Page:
ATUG awards night: Party photos
The venue was the Australian Technology Park in Sydney. These buildings used to be locomotive workshops. Built in 1887, New South Wales steam locomotives for the state were assembled, disassembled, repaired and maintained here.
Macquarie Telecom David Tudehope was supposed to get up and give a speech, but the crowd had to take off their glasses and clean them when Chris Greig, group executive telco business, carrier and legal, stepped up to the stage instead. His first words were "I'm not David Tudehope".
Once that was cleared up, he could continue. It turned out that Tudehope was caught in traffic and Greig had been notified via email that he was the next cab off the rank and needed to step into the breach.
Just when the crowd thought all the awards were given, suddenly there was one more: the Charles Todd Medal winner for Communicator of the Year. (Charles Todd directed the construction of the Adelaide-Darwin telegraph).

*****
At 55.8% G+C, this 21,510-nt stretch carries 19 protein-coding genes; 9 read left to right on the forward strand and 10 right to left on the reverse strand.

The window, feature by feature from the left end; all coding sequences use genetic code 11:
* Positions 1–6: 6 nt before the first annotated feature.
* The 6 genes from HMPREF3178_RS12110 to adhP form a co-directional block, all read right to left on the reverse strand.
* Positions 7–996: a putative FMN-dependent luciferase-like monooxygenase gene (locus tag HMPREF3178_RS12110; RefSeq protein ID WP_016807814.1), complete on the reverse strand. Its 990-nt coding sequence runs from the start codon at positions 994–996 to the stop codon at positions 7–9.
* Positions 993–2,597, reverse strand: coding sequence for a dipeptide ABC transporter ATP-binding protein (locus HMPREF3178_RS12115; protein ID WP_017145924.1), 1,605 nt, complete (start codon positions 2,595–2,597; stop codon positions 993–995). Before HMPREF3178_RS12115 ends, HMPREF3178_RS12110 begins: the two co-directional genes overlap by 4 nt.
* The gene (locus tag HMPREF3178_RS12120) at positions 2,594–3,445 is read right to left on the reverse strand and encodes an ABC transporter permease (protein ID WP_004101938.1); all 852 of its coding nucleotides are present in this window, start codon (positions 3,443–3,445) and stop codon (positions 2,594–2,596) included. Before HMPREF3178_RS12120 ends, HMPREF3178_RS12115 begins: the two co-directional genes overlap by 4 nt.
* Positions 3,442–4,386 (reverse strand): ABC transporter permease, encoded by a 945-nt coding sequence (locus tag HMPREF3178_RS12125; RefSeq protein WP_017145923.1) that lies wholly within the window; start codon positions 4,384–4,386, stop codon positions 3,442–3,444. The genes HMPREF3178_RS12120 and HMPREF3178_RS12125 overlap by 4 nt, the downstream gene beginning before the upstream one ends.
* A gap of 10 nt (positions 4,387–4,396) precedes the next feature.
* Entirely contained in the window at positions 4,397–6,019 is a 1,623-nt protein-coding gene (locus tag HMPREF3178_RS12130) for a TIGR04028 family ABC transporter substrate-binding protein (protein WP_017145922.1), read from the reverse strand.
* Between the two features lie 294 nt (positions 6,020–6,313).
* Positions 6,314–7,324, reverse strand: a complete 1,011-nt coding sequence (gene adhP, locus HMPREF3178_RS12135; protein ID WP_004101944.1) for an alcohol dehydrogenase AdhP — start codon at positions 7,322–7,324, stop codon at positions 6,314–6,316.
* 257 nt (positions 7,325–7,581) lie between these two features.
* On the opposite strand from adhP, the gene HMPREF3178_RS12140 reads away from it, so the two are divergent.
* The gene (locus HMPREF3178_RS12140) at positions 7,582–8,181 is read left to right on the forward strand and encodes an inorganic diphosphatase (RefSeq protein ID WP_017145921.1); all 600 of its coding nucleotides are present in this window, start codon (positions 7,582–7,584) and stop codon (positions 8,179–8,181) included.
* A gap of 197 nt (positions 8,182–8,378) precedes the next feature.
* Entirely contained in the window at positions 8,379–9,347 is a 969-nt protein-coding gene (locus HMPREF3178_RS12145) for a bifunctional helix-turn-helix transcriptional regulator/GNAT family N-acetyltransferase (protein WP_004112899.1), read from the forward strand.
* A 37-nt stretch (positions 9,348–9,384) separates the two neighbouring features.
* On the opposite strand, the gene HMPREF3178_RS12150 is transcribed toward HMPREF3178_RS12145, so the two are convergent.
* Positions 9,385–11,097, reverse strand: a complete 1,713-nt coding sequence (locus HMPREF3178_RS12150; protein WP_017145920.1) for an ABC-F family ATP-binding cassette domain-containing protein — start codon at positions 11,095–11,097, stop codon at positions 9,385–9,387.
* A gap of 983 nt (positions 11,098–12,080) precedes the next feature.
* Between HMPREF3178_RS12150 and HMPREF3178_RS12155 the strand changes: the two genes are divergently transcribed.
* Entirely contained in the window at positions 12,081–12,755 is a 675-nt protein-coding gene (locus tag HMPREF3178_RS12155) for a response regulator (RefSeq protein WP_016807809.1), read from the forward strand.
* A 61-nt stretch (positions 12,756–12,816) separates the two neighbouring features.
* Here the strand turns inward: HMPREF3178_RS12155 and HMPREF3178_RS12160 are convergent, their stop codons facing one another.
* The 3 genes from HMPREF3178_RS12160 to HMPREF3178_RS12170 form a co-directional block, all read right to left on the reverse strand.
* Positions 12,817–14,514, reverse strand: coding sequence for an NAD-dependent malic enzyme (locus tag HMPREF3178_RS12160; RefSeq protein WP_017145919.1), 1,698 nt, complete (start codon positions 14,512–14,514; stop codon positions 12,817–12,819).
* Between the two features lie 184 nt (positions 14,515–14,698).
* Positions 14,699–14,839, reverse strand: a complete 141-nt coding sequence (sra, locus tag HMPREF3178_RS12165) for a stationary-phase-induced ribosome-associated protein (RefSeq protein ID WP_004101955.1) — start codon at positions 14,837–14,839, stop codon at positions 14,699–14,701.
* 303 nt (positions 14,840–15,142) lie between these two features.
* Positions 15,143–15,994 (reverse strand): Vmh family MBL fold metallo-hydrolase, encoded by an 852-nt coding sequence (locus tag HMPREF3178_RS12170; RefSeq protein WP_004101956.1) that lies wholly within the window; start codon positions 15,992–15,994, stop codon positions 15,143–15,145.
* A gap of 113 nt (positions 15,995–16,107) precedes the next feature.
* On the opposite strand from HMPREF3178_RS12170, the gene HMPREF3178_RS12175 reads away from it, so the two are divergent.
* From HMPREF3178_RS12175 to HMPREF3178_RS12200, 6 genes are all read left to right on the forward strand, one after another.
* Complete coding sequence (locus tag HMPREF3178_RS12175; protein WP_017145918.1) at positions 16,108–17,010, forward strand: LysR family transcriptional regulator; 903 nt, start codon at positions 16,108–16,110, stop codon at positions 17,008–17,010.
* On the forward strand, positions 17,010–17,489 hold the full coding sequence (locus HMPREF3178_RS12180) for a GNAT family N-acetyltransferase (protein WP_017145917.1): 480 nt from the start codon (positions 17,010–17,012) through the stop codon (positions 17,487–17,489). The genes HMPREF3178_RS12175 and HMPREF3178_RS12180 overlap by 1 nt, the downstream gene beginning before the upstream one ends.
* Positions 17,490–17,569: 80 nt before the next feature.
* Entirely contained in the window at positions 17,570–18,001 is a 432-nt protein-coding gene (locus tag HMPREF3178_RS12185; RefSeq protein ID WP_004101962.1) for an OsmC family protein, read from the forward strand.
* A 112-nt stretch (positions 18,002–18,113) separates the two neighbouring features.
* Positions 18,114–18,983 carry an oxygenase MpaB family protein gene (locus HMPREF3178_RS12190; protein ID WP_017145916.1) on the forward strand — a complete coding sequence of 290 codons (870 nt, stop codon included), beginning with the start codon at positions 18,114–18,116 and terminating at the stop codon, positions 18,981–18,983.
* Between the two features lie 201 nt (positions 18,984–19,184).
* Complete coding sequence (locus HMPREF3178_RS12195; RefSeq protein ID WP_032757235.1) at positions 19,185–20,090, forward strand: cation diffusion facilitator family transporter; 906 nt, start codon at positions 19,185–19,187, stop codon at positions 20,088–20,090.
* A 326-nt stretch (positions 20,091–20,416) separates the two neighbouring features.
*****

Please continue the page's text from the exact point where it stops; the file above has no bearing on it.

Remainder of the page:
Apparently the winner had been kept closer to the chest than the NBN announcement, so when Stephen Conroy took the prize he looked genuinely flabbergasted.
He won, according to ATUG, for "seeking input from feisty and fearless friends", improving levels of customer service by working with industry, developing Australia's digital economy, working through platforms, policies, opportunities and obstacles and supporting campaigns seeking fairer outcomes for users.
Not only did he get a certificate ...
...but he also got a medal, and wasn't he pleased about it.
Other industry players at the event included ACCC group general manager communications group, Michael Cosgrave...
Macquarie Telecom national executive regulatory and government Matt Healy ...
And, of course, ATUG managing director Rosemary Sinclair in a bevy of revellers.
Unfortunately, the revelling had to end so that everyone could attend the conference early the next day. Conroy had some words, but there have definitely been enough photos of him up until now — so we'll move to Graeme Samuel ACCC chairman who gave a fire and brimstone sermon on the bad ways of the telco industry.
He was followed by the Secretary Department of Broadband Communications and the Digital Economy Patricia Scott who was the one who had the final word on throwing Telstra out of the tender. In a brief conversation after her speech in answer to the question if the decision weighed heavily on her shoulders, she said: "Somebody has to be the Commonwealth."